Childish Gambino “This Is America” Hit Music Video by Donald Glover
By Carol Ealey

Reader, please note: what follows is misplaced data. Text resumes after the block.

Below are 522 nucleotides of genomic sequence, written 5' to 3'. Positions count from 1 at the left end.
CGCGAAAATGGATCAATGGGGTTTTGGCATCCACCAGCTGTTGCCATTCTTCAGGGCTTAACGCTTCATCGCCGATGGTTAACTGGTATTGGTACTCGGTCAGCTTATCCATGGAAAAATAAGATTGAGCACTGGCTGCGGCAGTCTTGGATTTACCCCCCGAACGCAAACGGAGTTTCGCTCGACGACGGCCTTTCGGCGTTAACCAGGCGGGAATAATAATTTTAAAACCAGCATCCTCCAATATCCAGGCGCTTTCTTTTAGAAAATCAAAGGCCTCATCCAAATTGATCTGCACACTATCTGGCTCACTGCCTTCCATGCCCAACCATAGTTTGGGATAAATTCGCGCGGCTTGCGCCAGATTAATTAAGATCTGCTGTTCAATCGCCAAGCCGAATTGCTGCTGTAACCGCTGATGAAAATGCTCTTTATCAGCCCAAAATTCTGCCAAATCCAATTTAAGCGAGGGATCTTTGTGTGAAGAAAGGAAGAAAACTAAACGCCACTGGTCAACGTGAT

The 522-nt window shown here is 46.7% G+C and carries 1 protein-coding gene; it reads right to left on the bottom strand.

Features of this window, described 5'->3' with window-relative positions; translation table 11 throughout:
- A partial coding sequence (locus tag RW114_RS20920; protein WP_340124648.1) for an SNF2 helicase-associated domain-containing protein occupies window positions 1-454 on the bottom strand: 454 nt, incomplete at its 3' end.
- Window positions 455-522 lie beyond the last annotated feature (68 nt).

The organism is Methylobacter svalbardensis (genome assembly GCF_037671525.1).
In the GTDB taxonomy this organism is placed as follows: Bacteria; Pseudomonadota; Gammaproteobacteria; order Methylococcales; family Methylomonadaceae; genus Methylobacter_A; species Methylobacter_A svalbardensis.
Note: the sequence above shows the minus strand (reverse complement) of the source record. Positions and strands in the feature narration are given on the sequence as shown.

Donald Glover’s talent was on full display this past weekend when he hosted Saturday Night Live. He’s an actor but with his performance via his alter ego Childish Gambino we witnessed a dynamic performance of his new video “This Is America”. Watch the full version on YouTube several times to catch all of the symbolism in the video. The video is dark, and harsh, and smacks you in the face about gun violence in America, specifically gun violence against black Americans. His interpretation of the gun violence is what makes this video important and relevant for today. The symbolism from gun violence to a looming apocalypse, with hidden meanings, will definitely generate useful discussion about our violent America. So here’s my take on what I think the symbolism means in the video. The man strumming the guitar - At the beginning of the video, a man who looks like Trayvon Martin's father plays the guitar. It's a moment that gives a nod to the murder of Trayvon Martin. Glover shooting the man playing a guitar - The guitar-playing man ends up with a hood covering his head as Glover strikes a Jim Crow pose before shooting him. Throughout the video, Glover’s dance moves reference Jim Crow blackface musical themes and popular South African dance moves. The red cloth - This piece of fabric - brought out by a well-dressed man - is used to carefully cover the gun Glover used to shoot the guitar-playing man. It alludes to the fact that guns are prized above people to many Americans. As the dead man's body is dragged off-screen, Glover continues to smile and dance as if nothing is wrong: as if a black body isn't worth as much as the gun that was used for murder. The murder of the choir - Glover addresses gun violence by shooting an assault rifle at a harmless church choir. It's a reference to the 2015 massacre at Emanuel African Methodist Episcopal Church in Charleston, South Carolina. The kids dancing - A group of kids who dance around Glover represents how the world consumes social media and entertainment as the world burns around them. The kids are wearing uniforms that South African students wear and are dancing to Bloc boy JB's shoot dance to the gwara-gwara - a South African dance. The dancing also seems to be a sense of pride and protection from the chaos of the world. Glover’s lyrics – Throughout the video Glover references rap themes of “Black man get your money”, “Living Large” , “We Want to Party”, while continuing to dance seemingly oblivious to the chaos going on in the background of murder and mayhem in the black community. Traffic Stop Killings and Older Cars – the older cars in the video with their doors ajar reference the murder of Philando Castile who was murdered in his late model car and all of the other black men murdered in and around their cars at police traffic stops. Hooded figure on a horse - A hooded figure riding a white horse gallops across the screen so quickly you might miss it, but it is likely a reference to the Horsemen of the Apocalypse in the Bible. In other words, it refers to the end of the world. According to the Bible, the first horse was white, which mimics the imagery found in "This Is America." At the end of the video Glover is running wild-eyed in the warehouse which seems to reference the movie “Get Out” as he looks to escape. It references “the Sunken Place”, the mental space where the main character Chris goes after he’s been brainwashed, unable to control his body. Hopefully, this video will force discussions about gun violence in America, race relations, and our seeming wiliness to accept America’s love of guns, merrily singing and dancing while America ultimately implodes. This Is America! C. Ealey